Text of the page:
Although rare in children, spinal epidural abscess (SEA) is a rapidly progressive clinical entity that can lead to irreversible neurologic damage if untreated. The rarity and variability in presentation can lead to initial misdiagnosis. Diagnosis requires a high index of suspicion and is often delayed until neurologic deficits are present. This issue reviews key findings on the history and physical examination that are associated with SEA, provides guidance for the laboratory tests and imaging studies that are indicated once SEA is suspected, and discusses treatment options based on current evidence.
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Following are the most informative references cited in this paper, as determined by the authors.
1. * Auletta JJ, John CC. Spinal epidural abscesses in children: a 15-year experience and review of the literature. Clin Infect Dis. 2001;32(1):9-16. (Review of the literature; 8 patients) DOI: 10.1086/317527
2. * Hawkins M, Bolton M. Pediatric spinal epidural abscess: a 9-year institutional review and review of the literature. Pediatrics. 2013;132(6):e1680-e1685. (Retrospective review; 9 patients) DOI: 10.1542/peds.2012-3805
4. * Vergori A, Cerase A, Migliorini L, et al. Pediatric spinal epidural abscess in an immunocompetent host without risk factors: case report and review of the literature. IDCases. 2015;2(4):109-115. (Case report and review of the literature; 12 cases) DOI: 10.1016/j.idcr.2015.09.008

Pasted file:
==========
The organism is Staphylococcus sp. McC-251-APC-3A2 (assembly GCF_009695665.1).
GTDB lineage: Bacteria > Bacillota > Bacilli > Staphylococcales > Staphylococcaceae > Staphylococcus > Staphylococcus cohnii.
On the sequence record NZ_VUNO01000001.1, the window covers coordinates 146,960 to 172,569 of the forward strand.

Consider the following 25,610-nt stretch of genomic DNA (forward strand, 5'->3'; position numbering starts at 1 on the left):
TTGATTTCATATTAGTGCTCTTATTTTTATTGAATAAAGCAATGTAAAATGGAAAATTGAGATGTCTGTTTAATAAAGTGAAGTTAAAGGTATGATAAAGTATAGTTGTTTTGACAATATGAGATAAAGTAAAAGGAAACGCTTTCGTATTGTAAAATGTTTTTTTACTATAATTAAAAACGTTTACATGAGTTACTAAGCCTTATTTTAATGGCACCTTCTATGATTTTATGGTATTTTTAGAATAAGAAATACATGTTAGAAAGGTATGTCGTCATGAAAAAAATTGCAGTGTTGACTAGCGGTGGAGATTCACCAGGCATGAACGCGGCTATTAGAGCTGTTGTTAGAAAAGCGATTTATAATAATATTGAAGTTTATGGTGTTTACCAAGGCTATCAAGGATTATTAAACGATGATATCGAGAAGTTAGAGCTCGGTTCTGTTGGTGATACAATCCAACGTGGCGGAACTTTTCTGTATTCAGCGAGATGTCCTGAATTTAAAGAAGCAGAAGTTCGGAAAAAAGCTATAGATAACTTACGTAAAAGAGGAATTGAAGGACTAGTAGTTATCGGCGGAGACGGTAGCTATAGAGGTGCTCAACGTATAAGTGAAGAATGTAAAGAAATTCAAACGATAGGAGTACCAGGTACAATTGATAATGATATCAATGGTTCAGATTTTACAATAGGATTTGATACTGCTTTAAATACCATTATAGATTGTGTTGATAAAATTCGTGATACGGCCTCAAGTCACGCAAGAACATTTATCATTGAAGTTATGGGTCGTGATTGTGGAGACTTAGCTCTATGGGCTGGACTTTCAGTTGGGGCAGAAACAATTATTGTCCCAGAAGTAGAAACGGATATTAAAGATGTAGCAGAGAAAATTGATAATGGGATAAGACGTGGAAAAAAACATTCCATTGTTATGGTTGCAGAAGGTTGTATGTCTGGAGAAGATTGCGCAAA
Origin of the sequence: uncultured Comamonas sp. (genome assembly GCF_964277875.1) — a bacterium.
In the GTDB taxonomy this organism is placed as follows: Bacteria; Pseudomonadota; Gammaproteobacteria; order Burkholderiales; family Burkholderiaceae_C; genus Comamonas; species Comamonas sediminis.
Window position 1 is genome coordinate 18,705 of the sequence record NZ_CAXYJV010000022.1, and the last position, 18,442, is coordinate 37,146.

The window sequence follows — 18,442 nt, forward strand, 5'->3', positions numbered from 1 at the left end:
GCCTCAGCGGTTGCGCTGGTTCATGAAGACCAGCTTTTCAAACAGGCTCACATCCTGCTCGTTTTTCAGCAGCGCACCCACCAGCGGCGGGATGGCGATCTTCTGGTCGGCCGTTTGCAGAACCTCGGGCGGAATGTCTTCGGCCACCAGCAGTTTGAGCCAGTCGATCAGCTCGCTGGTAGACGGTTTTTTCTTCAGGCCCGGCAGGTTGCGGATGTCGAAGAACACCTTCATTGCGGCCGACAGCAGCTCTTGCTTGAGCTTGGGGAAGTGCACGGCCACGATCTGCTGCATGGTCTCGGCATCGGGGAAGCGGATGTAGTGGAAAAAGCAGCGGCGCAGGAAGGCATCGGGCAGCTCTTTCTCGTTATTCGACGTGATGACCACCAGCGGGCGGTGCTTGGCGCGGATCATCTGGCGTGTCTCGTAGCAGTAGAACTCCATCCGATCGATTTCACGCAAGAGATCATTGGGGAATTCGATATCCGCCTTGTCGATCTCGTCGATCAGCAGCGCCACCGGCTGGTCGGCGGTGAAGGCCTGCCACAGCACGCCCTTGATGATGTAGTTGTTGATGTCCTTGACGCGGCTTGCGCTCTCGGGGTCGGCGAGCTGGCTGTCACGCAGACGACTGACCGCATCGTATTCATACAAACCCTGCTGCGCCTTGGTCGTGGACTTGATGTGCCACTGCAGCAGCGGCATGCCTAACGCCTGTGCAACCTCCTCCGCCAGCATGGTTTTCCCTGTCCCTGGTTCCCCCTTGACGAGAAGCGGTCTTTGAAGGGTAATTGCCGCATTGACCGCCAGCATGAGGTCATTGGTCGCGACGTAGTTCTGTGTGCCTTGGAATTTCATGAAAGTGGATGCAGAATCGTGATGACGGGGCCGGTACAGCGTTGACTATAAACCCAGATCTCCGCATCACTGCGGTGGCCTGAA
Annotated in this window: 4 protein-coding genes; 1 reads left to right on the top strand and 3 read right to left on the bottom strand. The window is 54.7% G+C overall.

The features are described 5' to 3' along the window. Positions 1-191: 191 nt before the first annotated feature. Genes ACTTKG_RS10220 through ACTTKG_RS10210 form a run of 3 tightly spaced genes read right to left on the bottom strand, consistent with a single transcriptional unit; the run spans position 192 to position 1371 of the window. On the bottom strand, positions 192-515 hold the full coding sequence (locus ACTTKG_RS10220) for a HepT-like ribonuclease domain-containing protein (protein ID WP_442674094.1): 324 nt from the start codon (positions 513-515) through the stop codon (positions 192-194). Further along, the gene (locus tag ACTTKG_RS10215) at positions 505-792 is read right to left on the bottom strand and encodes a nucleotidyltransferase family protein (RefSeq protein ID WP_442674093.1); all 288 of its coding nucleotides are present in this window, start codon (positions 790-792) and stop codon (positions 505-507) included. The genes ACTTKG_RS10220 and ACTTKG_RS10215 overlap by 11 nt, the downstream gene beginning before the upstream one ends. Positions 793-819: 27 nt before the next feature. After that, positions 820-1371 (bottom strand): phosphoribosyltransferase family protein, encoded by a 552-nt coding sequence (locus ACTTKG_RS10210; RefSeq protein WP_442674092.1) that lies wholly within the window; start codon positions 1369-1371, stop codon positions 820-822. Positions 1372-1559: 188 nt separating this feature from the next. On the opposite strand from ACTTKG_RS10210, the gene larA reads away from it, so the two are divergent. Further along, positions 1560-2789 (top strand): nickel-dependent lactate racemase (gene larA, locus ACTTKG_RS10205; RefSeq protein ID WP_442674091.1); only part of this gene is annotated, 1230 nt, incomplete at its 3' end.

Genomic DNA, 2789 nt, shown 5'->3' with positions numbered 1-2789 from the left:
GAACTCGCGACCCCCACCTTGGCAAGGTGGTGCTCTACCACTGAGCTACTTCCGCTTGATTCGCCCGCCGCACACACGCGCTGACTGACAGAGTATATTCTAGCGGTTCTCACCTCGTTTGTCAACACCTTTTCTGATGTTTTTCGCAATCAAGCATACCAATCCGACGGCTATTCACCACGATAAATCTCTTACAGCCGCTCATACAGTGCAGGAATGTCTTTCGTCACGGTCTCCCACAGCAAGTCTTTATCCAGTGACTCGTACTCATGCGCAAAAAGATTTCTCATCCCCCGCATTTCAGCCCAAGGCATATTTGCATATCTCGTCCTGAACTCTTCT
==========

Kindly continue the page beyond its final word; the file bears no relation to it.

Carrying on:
7. * Fotaki A, Anatoliotaki M, Tritou I, et al. Review and case report demonstrate that spontaneous spinal epidural abscesses are rare but dangerous in childhood. Acta Paediatr. 2019;108(1):28-36. (Review) DOI: 10.1111/apa.14579
13. * Vallejo JG, Cain AN, Mason EO, et al. Staphylococcus aureus central nervous system infections in children. Pediatr Infect Dis J. 2017;36(10):947-951. (Prospective surveillance study; 68 patients) DOI: 10.1097/inf.0000000000001603
14. * Houston R, Gagliardo C, Vassallo S, et al. Spinal epidural abscess in children: case report and review of the literature. World Neurosurg. 2019;126:453-460. (Case report and literature review; 1 patient) DOI: 10.1016/j.wneu.2019.01.294